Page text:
Enforcing copyright: With or without the government?
By Gleb Kuznetsov, RAPSI
President Dmitry Medvedev routinely speaks about the overriding need to ensure compliance with copyright law. However, the Russian Legal Information Agency (RAPSI) learned that this multi-dimensional task is handled by just four federal employees with very limited authority.
The Federal Service for Monitoring Compliance with Cultural Heritage Protection Law (Rosokhrankultura) enjoys exclusive monitoring and supervision authority over copyright protection pursuant to the Federal Law “On the Protection of the Rights of Legal Entities and Sole Proprietors in Exercising Government Monitoring (Oversight) and Municipal Monitoring.”
However, the agency’s employees told RAPSI that their number and powers are inconsistent with the goals declared by the higher authorities.
Independent intellectual property rights experts believe the government should limit its interference in copyright protection issues to a minimum.
Oversight and monitoring functions
Rosokhrankultura Chief Expert Irina Lyashenko told journalists during a meeting in Moscow on June 2 that only four employees work in the copyright protection unit, including the unit’s head.
“We will probably become a part of the Culture Ministry in the fall,” Lyashenko said. “Then we’ll have six people in the unit. That’s six people for all of Russia, and there’s no other government agency in Russia authorized to oversee copyright issues.”
Only four employees in the unit investigate complaints about copyright violations and conduct planned “monitoring and oversight activities.” The complaints are investigated promptly and investigations normally result in correcting violations. However, scheduled inspections are strictly regulated.
In accordance with its action plan, Rosokhrankultura compiles a list of several tens of legal entities -- mostly publishers, cinemas and websites - with potential regulations violations every year by July. Once the list is approved by the Prosecutor-General’s Office, Rosokhrankultura investigates the suspicious activities. Lists compiled during the summer are approved by the Prosecutor-General’s Office no earlier than December.
The actual inspections may only be conducted the following year.
“The inspections are strictly regulated and the organizations are entitled to be notified about them in advance,” Lyashenko said. “The department’s officials must work in the presence of people representing a legal entity under investigation.”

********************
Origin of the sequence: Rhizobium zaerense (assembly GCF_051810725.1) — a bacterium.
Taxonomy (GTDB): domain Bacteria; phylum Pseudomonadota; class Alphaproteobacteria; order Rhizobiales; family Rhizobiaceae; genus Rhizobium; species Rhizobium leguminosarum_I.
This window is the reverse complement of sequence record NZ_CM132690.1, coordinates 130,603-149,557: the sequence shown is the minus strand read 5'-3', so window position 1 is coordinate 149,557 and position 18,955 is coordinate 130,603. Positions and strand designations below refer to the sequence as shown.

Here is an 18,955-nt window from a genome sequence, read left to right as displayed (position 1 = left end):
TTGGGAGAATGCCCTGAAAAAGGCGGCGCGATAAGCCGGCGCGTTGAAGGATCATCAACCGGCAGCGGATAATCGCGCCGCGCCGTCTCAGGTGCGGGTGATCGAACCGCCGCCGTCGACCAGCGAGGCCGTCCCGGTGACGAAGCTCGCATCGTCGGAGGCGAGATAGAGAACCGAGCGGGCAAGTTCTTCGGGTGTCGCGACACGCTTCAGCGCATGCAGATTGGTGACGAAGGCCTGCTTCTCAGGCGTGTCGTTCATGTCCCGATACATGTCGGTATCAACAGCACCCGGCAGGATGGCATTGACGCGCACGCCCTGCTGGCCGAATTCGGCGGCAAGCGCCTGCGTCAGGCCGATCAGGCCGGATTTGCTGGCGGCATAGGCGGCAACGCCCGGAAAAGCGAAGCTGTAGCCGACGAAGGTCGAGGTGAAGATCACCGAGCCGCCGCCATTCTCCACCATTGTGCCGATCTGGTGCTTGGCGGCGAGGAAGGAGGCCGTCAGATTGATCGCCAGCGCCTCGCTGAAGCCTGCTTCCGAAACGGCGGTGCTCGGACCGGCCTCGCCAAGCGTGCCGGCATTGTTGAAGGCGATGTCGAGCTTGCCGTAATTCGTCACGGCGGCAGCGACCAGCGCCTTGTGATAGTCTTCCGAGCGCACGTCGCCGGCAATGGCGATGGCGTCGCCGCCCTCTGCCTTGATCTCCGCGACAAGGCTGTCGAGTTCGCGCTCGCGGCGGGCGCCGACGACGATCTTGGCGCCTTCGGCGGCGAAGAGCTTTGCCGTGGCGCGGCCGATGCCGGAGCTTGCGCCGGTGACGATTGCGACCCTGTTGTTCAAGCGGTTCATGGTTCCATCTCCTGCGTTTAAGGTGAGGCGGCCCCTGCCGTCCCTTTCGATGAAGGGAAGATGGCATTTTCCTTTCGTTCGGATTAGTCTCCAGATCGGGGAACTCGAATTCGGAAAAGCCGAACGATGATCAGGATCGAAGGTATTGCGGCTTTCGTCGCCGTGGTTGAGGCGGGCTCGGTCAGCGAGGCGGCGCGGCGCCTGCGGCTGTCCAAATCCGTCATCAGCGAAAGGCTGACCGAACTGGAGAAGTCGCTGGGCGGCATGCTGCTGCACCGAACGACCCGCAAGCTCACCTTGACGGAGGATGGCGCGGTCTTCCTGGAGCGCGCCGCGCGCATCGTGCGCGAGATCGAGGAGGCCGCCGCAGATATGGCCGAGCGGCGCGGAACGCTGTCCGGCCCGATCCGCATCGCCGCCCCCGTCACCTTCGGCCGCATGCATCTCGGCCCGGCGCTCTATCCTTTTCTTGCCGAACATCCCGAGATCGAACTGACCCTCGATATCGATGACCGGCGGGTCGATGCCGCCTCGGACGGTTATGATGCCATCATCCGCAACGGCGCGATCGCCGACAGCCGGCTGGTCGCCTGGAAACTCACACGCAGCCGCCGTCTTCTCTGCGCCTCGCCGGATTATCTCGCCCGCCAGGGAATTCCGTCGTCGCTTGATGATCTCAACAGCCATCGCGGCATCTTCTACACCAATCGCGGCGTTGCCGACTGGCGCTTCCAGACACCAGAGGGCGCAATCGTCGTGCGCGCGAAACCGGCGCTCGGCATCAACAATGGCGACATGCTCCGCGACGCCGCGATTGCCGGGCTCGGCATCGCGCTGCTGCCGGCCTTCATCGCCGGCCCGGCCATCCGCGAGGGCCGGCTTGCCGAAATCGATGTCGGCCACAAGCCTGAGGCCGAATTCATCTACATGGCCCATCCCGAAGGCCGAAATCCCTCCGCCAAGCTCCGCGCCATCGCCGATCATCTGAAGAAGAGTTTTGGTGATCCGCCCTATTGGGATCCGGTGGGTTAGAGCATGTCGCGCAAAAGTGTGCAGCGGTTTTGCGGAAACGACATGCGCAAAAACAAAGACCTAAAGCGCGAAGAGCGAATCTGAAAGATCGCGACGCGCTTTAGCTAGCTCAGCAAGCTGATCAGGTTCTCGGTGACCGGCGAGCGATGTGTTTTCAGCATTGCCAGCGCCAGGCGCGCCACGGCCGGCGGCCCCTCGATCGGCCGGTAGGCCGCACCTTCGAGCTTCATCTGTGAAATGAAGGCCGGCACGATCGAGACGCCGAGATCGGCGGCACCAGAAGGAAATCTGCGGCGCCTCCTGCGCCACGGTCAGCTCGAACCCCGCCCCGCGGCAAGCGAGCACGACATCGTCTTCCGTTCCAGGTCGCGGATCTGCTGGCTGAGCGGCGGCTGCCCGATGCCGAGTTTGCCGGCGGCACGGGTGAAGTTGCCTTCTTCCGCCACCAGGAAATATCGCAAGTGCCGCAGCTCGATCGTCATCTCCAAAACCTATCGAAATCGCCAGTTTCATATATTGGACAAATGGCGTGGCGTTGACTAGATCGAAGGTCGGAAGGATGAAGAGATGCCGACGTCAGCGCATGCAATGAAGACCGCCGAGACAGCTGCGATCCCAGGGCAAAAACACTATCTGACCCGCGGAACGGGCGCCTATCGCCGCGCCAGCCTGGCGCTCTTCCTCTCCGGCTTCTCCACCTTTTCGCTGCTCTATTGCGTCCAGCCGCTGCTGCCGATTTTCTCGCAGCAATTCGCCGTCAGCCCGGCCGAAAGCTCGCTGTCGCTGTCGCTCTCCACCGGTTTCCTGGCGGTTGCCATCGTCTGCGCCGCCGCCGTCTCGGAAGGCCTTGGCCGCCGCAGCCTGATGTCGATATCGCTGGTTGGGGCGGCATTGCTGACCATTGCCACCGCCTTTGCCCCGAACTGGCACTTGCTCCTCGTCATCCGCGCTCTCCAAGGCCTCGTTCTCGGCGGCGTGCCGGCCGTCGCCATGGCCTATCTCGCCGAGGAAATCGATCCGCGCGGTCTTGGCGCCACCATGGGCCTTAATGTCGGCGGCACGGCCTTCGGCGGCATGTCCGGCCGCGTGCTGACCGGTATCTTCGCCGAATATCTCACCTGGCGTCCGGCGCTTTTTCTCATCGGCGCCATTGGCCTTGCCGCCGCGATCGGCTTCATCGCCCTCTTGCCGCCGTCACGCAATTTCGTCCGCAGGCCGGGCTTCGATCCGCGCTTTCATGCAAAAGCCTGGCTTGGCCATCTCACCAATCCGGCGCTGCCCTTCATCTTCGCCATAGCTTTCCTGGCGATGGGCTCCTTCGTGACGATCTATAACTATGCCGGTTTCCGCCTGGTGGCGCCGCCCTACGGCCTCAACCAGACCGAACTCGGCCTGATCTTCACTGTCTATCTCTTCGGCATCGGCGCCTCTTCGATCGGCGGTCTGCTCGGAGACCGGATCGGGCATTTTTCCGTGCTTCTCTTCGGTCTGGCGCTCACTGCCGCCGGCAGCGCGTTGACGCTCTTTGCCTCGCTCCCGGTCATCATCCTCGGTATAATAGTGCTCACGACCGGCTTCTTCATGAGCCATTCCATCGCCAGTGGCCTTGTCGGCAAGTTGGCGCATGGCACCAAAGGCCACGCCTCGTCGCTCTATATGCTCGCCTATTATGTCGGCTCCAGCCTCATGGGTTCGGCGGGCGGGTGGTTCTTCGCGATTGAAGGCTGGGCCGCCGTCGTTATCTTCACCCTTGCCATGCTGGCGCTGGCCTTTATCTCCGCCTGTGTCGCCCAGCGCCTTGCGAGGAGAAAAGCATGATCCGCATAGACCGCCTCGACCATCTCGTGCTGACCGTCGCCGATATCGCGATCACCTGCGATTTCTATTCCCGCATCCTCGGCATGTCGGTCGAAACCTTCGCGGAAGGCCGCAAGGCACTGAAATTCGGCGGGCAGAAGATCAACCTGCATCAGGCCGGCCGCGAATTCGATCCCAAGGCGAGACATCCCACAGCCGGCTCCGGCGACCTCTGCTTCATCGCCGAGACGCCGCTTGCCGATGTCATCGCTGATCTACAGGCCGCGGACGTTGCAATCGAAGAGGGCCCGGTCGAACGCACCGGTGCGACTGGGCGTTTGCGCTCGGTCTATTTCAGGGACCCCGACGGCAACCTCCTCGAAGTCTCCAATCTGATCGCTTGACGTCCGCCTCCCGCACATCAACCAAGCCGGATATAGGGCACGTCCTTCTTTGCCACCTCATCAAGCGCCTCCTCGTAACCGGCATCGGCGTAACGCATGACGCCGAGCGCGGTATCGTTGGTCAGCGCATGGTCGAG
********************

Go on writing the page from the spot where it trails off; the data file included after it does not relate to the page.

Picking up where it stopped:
However, if a copyright violation becomes known to Rosokhrankultura in the course of such an inspection, the latter cannot file an action. The agency can either require the transgressor in writing to correct the copyright violation or submit the inspection findings to the Prosecutor-General’s Office.
Alexander Vilinov, an expert at Rosokhrankultura, told RAPSI that legal entities tend to ignore the agency’s instructions. The agency is thus forced to submit its findings to the Prosecutor-General’s Office, but this also seldom yields any results.
“The Prosecutor-General’s Office hands down its findings to its subordinate units, which either don’t see any violations at all or return these findings to us, which means we are back to square one,” he said.
Vilinov believes the limited authority of the oversight agency doesn’t let regular people who can’t file a proper lawsuit themselves stand up for their rights.
The independent experts interviewed by RAPSI believe the government’s role in copyright protection should be limited to the enactment and enforcement of sensible laws, without assuming, as an unnamed lawyer put it, “socially dangerous policing functions.”
“Government involvement in affairs that should be addressed by civil society is a sign of a totalitarian regime,” lawyer Vladimir Entin said. “We should avoid this.”
He believes that delegating civil society’s authority to the government gives rise to abuses.
The lawyer is confident that Russia is properly equipped to protect copyright owners.
“One-fourth of the Civil Code provisions regulate the protection of copyright and neighboring right owners,” Entin said. “Even if the judicial practice in our country is somewhat flawed, it’s still heading the right way toward the better protection of infringed rights.”
Meanwhile, lawyer Alexander Glushenkov doesn’t believe government agencies working in copyright enforcement will expand their activities.
Speaking with RAPSI, he said Russian government agencies are not proactive in fighting intellectual piracy, and Article 146 of the Criminal Code on copyright infringement is only applied selectively and for demonstrative purposes.
“Nothing is initiated by the government,” he said. “But I’m all for minimizing government interference in this sphere.”
The lawyer believes that progress is slow in combating copyright violations due to poor legal awareness among lay persons as opposed to imperfect legislation or the government’s inertia.